But overall, I really did enjoy this, including the more Lovecraftian aspects filtering in throughout the novel. The novel is set in the 1920s, with the girls using exclamations such as, “Crumpets!” and with that time period in mind, there’s an interesting parallel as the Black Skirts slowly infiltrating the school, mirroring the rise of fascism in Europe.

Some things aren’t as clear as they could be, and some of the characters can get a touch grating, but the clarity feels like a purposeful choice, and Amy Thomsett is enjoyable enough to counter the others.

The Secrets of Drearcliff Grange School is a fun, creepy, enjoyable read, with masterful use of language and a solid sense of place and time. Definitely one for fans of more subtle but fantastical horror, and a good twist on the British school literary novel.

Twisted Tales: Mirror, Mirror – Jen Calonita [Books]

mirror mirrorTwisted Tales is a series of books presenting different twists on various well-known Disney stories, and Mirror, Mirror is the sixth in the series, following on from novels about Aladdin, Beauty and the Beast, Sleeping Beauty, The Little Mermaid and Mulan. Five of the previous novels were written by Liz Braswell, with Reflection, the Mulan story, written by Elizabeth Lim.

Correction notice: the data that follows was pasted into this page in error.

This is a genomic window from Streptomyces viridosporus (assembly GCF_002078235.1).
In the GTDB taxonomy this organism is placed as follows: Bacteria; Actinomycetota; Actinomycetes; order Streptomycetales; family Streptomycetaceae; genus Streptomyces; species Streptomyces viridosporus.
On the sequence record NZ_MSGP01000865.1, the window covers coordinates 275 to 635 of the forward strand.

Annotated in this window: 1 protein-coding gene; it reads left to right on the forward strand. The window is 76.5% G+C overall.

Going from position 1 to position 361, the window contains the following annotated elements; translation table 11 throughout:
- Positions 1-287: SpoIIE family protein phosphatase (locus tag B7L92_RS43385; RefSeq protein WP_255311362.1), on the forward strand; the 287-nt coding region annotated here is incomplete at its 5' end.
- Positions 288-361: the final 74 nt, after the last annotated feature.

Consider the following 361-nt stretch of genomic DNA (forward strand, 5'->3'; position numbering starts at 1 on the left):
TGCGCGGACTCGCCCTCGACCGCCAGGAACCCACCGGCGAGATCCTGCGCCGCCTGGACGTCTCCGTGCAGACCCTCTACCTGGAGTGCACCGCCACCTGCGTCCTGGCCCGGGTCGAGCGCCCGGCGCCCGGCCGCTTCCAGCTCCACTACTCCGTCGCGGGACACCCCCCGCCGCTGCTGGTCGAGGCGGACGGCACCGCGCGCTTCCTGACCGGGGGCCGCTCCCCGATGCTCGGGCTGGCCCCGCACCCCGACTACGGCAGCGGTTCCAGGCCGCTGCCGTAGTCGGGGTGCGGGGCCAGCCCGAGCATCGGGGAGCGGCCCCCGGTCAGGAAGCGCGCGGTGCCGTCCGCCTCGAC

Both authors are tough acts to follow, bringing fresh new perspectives on beloved classics. With this being the second book penned by a different author, I think Disney are taking a great approach, rather than just leaving it all down to one writer.

The combination of different authors, plus taking different characters, means a vast difference in the books, and I think from what I’ve seen online and conversations IRL, various people have different favourites from the series. I see this as a really good thing – people are responding in different ways to the same series, and I feel it’s working well for Twisted Tales.